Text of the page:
Part Two-

I walked towards the castle, apprehension filling my every step. I kept waiting for the three men to appear and start chasing me again, but the only sound was that of birds chirping in the trees. The castle walls loomed ahead, the red sandstone reflecting the sun. I noticed men scurrying along the tops of the walls as I got closer. I could hear them shouting, but they were too far away to make out what they were saying.

I looked back, unsure if the shouts were a warning. Mary stood just inside the small grove of trees watching me. She frantically motioned for me to keep going before sinking further into the shadows. I wanted to slap myself for not asking her more questions before she shoved me towards the castle. I just wanted to know where I was. I put my hand in my pocket to reassure myself that the Widowmaker was still there. When I felt the jewel encrusted spider, I started walking towards the castle again. 

The heavy wooden doors creaked open in front of me. My heart thumped painfully in my chest as I waited for the doors. Inside the courtyard, a small battalion of soldiers stood ready. Their hands rested on their sword hilts with a deceiving ease. I had no doubt that they were all efficient with their weapons. I froze, unable to approach the imposing group. A scream almost escaped my lips when a set of hands grabbed my arm and began to haul my forward.

“Where are we going?” I finally choked out.

The stoic man stared straight ahead, his jaw clinched in silence. He led me through a torch lit hallway. The air inside of the castle was dank and cold. I could fill a chill seeping into my body as we walked. I was sure the man was taking me to a cell, but to my shock, we entered a bright room. The floor was lined with rugs and animal skins. In the center of the room a throne seemed to grow out of a huge tree. It was not carved, the tree formed the throne.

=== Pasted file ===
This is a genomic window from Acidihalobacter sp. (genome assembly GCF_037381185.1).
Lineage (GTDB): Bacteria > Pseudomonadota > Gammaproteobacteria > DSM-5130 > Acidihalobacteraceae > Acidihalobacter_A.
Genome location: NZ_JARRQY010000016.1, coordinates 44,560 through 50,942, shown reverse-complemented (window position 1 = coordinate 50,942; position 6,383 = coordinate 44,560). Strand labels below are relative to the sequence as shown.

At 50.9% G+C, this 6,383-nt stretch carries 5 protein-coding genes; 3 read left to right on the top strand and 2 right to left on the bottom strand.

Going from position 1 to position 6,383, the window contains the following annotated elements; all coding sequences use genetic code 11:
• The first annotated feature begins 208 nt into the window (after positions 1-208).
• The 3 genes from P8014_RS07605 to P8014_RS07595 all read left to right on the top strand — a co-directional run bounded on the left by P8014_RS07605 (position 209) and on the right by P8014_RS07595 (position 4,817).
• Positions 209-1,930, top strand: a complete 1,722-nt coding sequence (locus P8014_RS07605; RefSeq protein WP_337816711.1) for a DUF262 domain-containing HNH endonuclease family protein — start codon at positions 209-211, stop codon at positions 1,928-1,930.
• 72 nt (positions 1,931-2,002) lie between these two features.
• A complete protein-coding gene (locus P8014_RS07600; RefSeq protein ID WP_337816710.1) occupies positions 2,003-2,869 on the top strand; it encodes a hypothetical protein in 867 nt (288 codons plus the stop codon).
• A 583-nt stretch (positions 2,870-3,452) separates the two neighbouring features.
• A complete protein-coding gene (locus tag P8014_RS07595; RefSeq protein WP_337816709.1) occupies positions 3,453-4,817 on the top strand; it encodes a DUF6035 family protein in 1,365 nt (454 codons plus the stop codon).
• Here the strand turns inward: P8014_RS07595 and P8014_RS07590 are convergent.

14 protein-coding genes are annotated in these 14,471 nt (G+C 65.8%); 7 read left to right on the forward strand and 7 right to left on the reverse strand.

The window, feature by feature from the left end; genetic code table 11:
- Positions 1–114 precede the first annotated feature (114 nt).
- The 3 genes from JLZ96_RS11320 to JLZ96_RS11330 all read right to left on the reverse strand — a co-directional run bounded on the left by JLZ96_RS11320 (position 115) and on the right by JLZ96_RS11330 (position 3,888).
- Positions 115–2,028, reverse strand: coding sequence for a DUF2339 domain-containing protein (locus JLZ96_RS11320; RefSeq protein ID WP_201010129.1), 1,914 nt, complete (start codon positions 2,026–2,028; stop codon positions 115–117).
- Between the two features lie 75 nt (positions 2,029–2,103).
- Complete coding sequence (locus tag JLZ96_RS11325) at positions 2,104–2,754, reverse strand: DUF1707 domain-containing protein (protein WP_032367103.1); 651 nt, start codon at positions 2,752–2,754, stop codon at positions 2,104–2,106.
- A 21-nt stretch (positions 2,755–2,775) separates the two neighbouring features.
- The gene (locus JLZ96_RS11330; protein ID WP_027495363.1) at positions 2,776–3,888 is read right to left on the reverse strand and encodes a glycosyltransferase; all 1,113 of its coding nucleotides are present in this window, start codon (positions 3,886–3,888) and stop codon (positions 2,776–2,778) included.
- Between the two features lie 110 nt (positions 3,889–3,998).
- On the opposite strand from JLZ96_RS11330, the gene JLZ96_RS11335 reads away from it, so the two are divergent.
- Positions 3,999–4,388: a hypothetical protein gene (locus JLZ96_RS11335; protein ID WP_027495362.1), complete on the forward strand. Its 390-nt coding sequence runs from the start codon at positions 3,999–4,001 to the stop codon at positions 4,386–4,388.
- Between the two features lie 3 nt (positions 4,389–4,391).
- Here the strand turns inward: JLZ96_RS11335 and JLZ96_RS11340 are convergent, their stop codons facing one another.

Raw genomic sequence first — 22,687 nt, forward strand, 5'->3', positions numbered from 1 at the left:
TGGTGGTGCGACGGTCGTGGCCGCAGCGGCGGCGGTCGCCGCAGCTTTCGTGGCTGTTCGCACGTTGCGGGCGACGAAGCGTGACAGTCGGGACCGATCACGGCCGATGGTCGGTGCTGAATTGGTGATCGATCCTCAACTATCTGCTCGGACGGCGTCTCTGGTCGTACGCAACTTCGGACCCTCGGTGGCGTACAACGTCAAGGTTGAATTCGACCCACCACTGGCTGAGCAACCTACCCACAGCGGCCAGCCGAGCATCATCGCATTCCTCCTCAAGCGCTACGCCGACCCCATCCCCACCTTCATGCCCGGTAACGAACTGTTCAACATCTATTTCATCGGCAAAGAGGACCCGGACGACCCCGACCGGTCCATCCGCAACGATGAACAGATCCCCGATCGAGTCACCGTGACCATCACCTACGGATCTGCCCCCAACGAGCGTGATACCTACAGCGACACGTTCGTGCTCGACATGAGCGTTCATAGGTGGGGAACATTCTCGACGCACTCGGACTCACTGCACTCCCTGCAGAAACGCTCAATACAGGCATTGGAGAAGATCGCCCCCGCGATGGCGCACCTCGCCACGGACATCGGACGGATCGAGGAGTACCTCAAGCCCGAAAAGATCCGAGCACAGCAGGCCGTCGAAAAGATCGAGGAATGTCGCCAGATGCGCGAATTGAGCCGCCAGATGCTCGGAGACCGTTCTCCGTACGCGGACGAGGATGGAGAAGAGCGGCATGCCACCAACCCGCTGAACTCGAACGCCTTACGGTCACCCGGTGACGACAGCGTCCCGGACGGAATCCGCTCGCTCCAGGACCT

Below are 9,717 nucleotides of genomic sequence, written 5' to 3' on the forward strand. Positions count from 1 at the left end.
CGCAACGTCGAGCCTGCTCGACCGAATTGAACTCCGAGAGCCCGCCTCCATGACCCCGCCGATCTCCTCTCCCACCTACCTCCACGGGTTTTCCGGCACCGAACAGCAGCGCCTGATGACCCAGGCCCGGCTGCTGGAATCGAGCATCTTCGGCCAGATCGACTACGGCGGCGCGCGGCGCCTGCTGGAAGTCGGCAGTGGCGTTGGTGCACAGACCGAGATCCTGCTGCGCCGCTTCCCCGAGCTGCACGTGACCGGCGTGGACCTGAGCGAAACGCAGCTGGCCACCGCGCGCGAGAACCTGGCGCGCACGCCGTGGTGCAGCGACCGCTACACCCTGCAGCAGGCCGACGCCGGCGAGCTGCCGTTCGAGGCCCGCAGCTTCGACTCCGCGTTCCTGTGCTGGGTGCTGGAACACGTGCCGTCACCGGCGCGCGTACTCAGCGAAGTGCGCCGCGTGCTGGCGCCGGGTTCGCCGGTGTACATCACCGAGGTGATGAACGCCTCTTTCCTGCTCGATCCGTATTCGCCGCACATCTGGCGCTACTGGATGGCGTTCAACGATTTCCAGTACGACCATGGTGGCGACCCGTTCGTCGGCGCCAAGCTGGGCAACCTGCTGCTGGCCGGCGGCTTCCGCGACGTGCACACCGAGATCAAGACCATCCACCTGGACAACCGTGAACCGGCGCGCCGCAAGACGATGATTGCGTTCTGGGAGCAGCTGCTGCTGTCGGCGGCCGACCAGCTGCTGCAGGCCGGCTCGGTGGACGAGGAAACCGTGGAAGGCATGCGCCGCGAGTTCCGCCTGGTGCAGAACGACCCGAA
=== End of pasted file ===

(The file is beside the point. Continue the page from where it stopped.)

The man sitting in the throne was a large man with a thick red beard. A thin, twisting crown rested on his unruly mane of red curls. His face was set in a permanent scowl. With a crook of his finger, the guard shoved me forward. I stumbled, awkwardly falling to my knees. 

“Where have you come from and why are you here?” the man’s voice boomed through the room.

“I’m not sure how I got here. I fell into a lake,” my voice cracked. “M-mary sent me here.”

“You have found the Widowmaker?” the man’s voice filled with rage. “We have spent centuries protecting the world from that cursed spider. That lake was our last line of defense, you’ve doomed us all.”

Desperation set in as his words hit me. Despite all the warnings, my pride had forced me to search for the artifact. I knew I was the best and finding the Widowmaker would prove that. My pride would lead to the downfall of humanity. My breath came in shallow gasps as the panic set in. The world seemed to rock beneath me. I did not even notice the soldier entering the room until he spoke.

“My Liege, the Guild is here. We must get ready to defend the fortress,” he looked at me, anger clear on his face.

The guard grabbed me again, this time leading me deep into the fortress. I felt numb as I listened to the footsteps thundering overhead. I had brought death to this place. I still was not sure where I was or who the Guild was, but I knew I was in trouble. The cell door clicked shut behind me. They had not even bothered to search me for weapons. The spider still rested in my pocket as I listened to the soldiers preparing for battle. Their blood was on my hands.

(Remember that likes equal a fourth part)


Journey to Styxaz 

Captain’s Log: Day 145

Nothing can describe the feeling of falling asleep in the Earth’s shadow and waking up to find the red surface of Mars glaring at you. It looks like an angry ball, just daring us to trespass on its surface. The sight of the planet leaves you with an overwhelming sense of dread and apprehension. I’m trying to stay strong for the rest of the crew, but I can’t help feeling like we might never see Earth again.